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5-19-07 Barefoot in Bogart in the 40’s and 50’s by Jack Hogan

Jack Hogan…… We may have been the last free generation In Bogart in the 40s and 50s



May 18, 2007


Barefoot in Bogart in the 40’s and 50’s by Jack Hogan


By Wendell Dawson, Editor, AVOC, Inc


Jack Hogan graduated from Bogart High School in 1954.   His younger brothers, Donald (Class of 57) and Larry (Class of 59) graduated from Oconee County High School on Mars Hill Road.    Donald and Larry were at OCHS while I was attending there.


Their father, “Preacher Hogan”, was a minister at the Bogart Church of Christ.  My mother attended that church as a teenager.  Mr. Hogan also served as County School Superintendent in the 50’s and later served as Mayor of Bogart.


Jack has lived in Tennessee for many years and is now retired. He played basketball in High School and College.   Like his two brothers, he had considerable athletic talent.   From time to time, Jack writes about his experiences and memories of Bogart.   Folks who grew up in small towns and rural areas of the 40’s and 50”s can identify with many of Jack’s remembrances.


As one who attended the Watkinsville School in the 40’s and 50’s, I remember many of those days of a quieter and slower-paced life.   Those experiences helped mold us and gave us roots.    Sadly, many young people of today do not have those experiences and roots.Our society is the poorer because of it.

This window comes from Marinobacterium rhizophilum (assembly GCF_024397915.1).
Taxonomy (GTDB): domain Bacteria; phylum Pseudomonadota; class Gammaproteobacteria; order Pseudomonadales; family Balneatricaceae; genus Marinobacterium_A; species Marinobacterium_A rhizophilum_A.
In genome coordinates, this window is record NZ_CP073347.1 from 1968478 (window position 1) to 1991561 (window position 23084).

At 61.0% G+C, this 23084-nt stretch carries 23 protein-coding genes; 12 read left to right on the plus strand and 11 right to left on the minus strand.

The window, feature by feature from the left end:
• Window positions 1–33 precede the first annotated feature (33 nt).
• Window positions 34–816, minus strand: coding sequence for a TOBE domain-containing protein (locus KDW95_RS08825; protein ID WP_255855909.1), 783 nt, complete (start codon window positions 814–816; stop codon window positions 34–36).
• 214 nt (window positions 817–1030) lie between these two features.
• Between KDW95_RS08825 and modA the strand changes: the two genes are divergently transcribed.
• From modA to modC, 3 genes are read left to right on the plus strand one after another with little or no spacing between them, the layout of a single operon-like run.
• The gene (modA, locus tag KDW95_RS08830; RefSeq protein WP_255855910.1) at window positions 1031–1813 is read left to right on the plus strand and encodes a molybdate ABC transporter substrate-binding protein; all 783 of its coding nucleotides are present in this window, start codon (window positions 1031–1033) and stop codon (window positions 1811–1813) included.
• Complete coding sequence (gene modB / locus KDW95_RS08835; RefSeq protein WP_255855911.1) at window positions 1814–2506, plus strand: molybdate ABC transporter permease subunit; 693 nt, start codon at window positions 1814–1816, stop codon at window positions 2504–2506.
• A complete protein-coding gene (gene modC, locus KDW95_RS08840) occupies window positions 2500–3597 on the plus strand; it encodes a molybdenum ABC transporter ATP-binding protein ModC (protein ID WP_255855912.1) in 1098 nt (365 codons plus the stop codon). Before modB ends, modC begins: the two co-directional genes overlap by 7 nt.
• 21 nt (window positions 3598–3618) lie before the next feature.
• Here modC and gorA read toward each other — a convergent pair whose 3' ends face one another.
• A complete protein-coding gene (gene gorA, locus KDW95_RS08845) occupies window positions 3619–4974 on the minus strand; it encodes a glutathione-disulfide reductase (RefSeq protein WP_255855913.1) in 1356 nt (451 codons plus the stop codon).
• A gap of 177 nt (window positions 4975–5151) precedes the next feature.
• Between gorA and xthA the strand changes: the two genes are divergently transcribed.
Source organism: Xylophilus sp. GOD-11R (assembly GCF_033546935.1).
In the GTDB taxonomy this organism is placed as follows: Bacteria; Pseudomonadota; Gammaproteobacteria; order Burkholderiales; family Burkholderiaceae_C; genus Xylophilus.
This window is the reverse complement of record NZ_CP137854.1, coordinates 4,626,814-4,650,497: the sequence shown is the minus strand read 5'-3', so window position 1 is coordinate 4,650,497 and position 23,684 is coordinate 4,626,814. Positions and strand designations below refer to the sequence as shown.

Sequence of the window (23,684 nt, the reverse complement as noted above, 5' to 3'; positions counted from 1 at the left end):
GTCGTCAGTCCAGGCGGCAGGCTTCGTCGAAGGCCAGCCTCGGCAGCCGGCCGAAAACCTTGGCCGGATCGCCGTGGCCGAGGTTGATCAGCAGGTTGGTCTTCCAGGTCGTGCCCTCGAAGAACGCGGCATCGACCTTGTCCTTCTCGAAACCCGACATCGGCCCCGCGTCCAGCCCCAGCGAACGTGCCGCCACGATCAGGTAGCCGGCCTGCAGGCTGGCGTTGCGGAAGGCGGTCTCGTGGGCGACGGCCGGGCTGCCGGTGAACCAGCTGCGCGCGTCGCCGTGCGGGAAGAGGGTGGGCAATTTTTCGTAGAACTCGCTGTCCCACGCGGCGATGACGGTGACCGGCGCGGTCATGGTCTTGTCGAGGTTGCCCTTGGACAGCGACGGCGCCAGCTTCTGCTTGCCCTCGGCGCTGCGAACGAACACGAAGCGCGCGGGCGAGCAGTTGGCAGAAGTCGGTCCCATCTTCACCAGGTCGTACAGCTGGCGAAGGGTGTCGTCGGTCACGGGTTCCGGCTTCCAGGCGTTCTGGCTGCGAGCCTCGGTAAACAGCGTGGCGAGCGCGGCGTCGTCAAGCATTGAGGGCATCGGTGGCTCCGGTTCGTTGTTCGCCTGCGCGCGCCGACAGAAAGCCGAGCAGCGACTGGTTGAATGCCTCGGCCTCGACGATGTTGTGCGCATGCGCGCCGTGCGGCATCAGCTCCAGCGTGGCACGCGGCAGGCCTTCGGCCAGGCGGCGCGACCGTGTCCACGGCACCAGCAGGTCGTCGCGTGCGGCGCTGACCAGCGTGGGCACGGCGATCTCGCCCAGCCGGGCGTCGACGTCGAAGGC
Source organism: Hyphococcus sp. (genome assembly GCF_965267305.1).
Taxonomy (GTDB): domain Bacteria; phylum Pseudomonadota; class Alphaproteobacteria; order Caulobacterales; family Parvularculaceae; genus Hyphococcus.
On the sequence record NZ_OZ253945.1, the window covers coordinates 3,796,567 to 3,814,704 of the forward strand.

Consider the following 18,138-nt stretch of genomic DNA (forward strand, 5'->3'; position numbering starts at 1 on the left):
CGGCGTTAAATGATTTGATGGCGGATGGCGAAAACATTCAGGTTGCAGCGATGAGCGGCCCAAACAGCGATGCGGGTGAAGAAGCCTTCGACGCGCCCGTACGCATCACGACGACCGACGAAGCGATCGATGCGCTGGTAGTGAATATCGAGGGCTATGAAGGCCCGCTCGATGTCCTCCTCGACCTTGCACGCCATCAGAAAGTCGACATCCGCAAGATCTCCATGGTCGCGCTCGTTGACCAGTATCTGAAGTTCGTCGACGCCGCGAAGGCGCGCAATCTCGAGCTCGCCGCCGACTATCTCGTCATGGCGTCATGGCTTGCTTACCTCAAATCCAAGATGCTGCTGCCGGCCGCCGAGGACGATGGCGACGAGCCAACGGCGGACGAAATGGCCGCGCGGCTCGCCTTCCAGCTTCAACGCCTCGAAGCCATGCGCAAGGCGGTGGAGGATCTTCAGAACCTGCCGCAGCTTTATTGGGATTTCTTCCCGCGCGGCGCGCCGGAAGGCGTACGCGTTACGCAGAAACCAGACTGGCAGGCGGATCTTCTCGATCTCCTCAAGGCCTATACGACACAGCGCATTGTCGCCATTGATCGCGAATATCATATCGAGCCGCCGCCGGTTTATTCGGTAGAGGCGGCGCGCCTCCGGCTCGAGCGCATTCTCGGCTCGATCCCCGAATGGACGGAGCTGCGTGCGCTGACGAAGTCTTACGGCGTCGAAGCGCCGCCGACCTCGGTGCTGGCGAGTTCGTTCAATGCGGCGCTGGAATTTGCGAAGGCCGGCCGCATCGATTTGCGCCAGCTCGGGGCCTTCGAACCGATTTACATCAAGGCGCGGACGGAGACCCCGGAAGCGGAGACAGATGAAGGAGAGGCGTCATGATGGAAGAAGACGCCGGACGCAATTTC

Bogart High School Attended by Jack Hogan



“Preacher Hogan”  

Remembering Bogart, Georgia


May 17, 2007


By Jack Hogan, Class of 54, Bogart High School


Today I pulled off my shoes and walked the yard

Barefooted and remembered Bogart 

I showed Margaret my foot prints in the dirt

Each print showed only four toes to her surprise

You see my little toe on each foot

Rests on the toe next to it - just like Mom's

Growing up in Bogart

From about this time every year for months

We went without shoes

We had no idea we were deprived

But we did kick rocks occasionally

The end of my big toe was scalped often

More than once did we step on a nail, broken glass,

Or simply stump our toe 

If it was a bad wound

We took a piece of torn cloth

Wrapped the toe and tied it off in back

Knees just kind of had to do without

No cloth rag would stay around the knee

Occasionally we put mercurochrome on it 

But none of that sissy salve stuff 

It was summer and we were out of school

 We played basketball beside the church

 Baseball in the road and kick-the-can after dark 

Played until all tuckered out 

We defeated every enemy

Indians, Bank Robbers, Germans, Japs

We climbed trees and played in the barn

If it rained we made mud balls and fought with them until someone was hurt, but not bad

We had no fear

Such as now chills a parent’s heart

We may have been the last free generation

In Bogart in the 40s and 50s

Jack Hogan

All-American Nobody